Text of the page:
Chazelle’s movie is constructed out of set pieces, with huge chunks of running time given over to either single-location blow-outs or sequences rapidly cut together to Justin Hurwitz’s pulverizing “Hadestown goes West” cabaret score. The first of these is the stage-setter, a half-hour pre-title bash at the home of producer Don Wallach (Jeff Garlin, presumedly cast for his unsettling resemblance to Harvey Weinstein) that establishes the film’s tone of hyped-up degeneracy, depicted with a touch of the millennial party-time anachronism that Baz Luhrmann has normalized. In Chazelle’s film, the ahistorical bits are relegated to possibly unintentional one-offs, like Margot Robbie’s dancing style (rubbing and gyrating all over Calva in a near mosh pit) or lines like “Un-fucking-believable!” Otherwise, the film means to situate the viewer in a timeless, Satyricon-esque underworld of overindulgence, typified by glimpses of a corpulent Fatty Arbuckle–type getting golden showered upon; mountains of coke being snorted off naked women; a little person humping a pogo-stick penis; a blink-and-miss-it shot of a champagne bottle being shoved up a man’s bare ass with a cartoonish plop; and a real, live elephant, delivered by Manny as a party favor for Wallach, parading through the living room while the drugged-up partygoers run in fear and amusement. In case one feels they haven’t been properly ushered into this world, this elephant had in the previous scene announced the film’s scatological aims with a true calling-card image: its anus in gigantic close-up unloosening its bowels.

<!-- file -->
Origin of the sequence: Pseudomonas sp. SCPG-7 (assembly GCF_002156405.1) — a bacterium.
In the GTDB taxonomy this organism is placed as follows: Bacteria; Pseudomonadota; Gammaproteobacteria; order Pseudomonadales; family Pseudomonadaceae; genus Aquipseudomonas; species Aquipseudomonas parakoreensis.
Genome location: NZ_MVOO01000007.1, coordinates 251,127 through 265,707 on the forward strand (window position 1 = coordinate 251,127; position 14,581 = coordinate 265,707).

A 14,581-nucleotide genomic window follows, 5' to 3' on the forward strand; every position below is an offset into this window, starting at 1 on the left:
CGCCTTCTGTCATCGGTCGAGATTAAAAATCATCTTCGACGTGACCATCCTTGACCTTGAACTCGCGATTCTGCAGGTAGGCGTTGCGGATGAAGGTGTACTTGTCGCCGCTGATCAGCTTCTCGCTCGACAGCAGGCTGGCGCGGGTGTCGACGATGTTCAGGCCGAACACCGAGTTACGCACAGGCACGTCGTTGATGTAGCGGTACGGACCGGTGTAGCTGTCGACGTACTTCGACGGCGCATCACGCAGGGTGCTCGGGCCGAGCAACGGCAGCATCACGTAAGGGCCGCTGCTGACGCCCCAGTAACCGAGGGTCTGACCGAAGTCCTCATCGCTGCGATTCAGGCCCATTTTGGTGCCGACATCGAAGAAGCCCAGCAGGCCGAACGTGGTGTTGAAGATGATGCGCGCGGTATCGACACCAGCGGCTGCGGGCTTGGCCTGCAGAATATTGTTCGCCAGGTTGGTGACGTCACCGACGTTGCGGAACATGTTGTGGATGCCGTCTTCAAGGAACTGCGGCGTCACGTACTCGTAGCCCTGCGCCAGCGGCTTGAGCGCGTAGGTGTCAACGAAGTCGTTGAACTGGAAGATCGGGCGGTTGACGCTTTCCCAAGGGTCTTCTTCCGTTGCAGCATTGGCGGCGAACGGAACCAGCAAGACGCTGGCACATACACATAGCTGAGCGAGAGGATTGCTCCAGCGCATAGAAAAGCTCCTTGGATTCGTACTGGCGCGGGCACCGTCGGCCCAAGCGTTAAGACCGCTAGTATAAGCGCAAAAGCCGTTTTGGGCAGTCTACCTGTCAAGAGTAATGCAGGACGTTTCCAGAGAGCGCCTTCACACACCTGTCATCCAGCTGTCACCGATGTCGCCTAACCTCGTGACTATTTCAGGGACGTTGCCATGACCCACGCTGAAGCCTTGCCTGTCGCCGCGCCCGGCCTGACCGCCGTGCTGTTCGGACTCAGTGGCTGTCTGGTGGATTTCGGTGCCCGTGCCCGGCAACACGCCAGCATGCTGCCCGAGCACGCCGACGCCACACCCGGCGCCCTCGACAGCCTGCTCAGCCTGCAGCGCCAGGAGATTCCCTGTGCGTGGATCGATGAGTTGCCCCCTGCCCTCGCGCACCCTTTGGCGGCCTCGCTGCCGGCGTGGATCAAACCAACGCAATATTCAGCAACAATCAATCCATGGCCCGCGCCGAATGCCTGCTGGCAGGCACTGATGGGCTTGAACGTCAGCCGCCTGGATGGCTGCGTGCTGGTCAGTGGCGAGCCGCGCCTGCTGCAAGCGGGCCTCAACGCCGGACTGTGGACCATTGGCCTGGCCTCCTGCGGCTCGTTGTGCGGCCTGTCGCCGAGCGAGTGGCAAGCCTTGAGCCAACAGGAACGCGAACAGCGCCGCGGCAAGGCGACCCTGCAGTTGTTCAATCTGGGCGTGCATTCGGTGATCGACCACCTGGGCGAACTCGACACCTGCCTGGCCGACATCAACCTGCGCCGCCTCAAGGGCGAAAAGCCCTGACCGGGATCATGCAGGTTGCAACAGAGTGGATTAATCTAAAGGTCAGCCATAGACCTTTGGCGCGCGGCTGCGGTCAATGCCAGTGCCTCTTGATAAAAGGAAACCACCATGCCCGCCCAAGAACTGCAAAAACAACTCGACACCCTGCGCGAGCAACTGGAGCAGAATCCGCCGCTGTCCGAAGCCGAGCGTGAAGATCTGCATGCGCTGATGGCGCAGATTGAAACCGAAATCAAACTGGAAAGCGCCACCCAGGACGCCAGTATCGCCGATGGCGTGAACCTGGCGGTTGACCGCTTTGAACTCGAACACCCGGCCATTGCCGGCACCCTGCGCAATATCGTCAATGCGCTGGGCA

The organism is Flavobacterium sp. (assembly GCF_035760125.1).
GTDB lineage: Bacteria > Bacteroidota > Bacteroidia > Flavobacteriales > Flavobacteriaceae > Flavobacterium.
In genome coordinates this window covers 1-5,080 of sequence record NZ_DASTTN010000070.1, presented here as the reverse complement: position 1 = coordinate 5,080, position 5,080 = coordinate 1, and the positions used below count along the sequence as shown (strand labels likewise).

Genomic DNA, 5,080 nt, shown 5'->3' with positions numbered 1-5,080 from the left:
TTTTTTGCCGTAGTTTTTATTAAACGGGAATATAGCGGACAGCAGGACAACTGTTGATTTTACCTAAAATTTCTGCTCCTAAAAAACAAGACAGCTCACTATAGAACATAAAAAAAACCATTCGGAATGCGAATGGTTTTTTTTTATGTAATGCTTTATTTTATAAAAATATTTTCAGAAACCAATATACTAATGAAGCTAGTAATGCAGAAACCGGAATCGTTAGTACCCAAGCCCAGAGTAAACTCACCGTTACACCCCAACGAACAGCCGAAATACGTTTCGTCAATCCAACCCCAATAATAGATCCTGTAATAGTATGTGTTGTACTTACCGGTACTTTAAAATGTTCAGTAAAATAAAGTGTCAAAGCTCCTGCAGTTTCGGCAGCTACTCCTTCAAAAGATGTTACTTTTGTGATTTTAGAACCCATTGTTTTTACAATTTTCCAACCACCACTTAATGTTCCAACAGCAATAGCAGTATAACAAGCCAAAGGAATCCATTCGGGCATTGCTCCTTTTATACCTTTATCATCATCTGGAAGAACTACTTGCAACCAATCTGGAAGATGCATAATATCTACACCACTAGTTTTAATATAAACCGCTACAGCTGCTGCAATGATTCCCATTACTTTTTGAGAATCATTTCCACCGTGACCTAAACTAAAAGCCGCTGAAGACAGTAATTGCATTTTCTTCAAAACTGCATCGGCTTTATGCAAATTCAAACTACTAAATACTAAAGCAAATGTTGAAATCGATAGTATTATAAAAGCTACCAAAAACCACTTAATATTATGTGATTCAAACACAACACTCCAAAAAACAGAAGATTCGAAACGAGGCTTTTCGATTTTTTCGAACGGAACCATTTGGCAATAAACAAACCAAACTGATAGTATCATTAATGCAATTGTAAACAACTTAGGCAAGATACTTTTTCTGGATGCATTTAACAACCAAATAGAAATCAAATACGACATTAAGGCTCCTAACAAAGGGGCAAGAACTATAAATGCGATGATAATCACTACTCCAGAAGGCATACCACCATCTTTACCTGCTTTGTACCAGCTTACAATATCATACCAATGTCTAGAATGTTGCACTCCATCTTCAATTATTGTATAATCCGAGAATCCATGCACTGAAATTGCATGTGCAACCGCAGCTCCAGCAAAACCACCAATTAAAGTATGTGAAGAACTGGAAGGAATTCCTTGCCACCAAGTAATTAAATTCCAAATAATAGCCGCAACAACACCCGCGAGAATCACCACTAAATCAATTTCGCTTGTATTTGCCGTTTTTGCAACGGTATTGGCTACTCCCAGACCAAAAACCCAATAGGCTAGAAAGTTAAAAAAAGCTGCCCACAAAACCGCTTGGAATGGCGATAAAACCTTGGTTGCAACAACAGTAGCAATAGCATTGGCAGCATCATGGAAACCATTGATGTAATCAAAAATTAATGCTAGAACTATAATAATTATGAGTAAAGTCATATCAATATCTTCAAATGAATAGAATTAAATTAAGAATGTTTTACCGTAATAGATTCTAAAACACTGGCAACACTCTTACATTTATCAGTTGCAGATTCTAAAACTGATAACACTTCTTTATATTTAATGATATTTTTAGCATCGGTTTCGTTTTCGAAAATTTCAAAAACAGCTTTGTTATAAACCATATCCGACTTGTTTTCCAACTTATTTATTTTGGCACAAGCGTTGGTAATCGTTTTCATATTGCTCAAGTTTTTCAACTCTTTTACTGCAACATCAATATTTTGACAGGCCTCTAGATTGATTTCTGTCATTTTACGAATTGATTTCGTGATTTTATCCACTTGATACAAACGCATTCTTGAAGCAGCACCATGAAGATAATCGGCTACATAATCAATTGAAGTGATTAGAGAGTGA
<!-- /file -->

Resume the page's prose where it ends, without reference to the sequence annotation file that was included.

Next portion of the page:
Even more than its urine and excrement, Babylon’s most consistent motif is a crane shot gliding across a room from a dazzling height toward a live jazz orchestra and right up to the horn of a trumpet as it’s being blown. I counted at least six variations on this shot—evoking the cinematic thrill, both visual and sonic, of jazz nightclub performances, a convention of American cinema from early sound jazz shorts like Black and Tan (1929) and A Rhapsody of Negro Life (1935) to Mo’ Better Blues (1990) to The Aviator (2004)—and as they pile up, they seem to gain a certain narrative purpose. At one point, trumpeter Sidney Palmer (Jovan Adepo) tells Manny, assisting on the filming of a corny musical sequence set to Tin Pan Alley hit “Singin’ in the Rain,” “I think you’ve got these cameras pointing in the wrong direction.” Lit up at the thought, Manny brings the idea for a short—in which the jazz musicians are the center of the film—eventually titled Harlem Trot, to MGM (this, in turn, leads to Manny being hired as sound chief for the studio Kinoscope, where he’ll partly oversee the rise of Spanish-language pictures). Up until this point, Sidney has been at the margins of Babylon, shown mostly in those soaring musical cutaways. Hours into the film, he becomes a featured player, which makes sense as its own baked-in structural metaphor (as a Black artist, he’s been largely invisible before the camera begins pointing in the right direction). Yet in a subsequent scene, when the character is forced to darken his skin for the camera with burnt cork (and the music, in a rare instance, stops), the film’s interest in Palmer begins to feel disingenuous, as though he’s little more than a vessel for humiliation and suffering.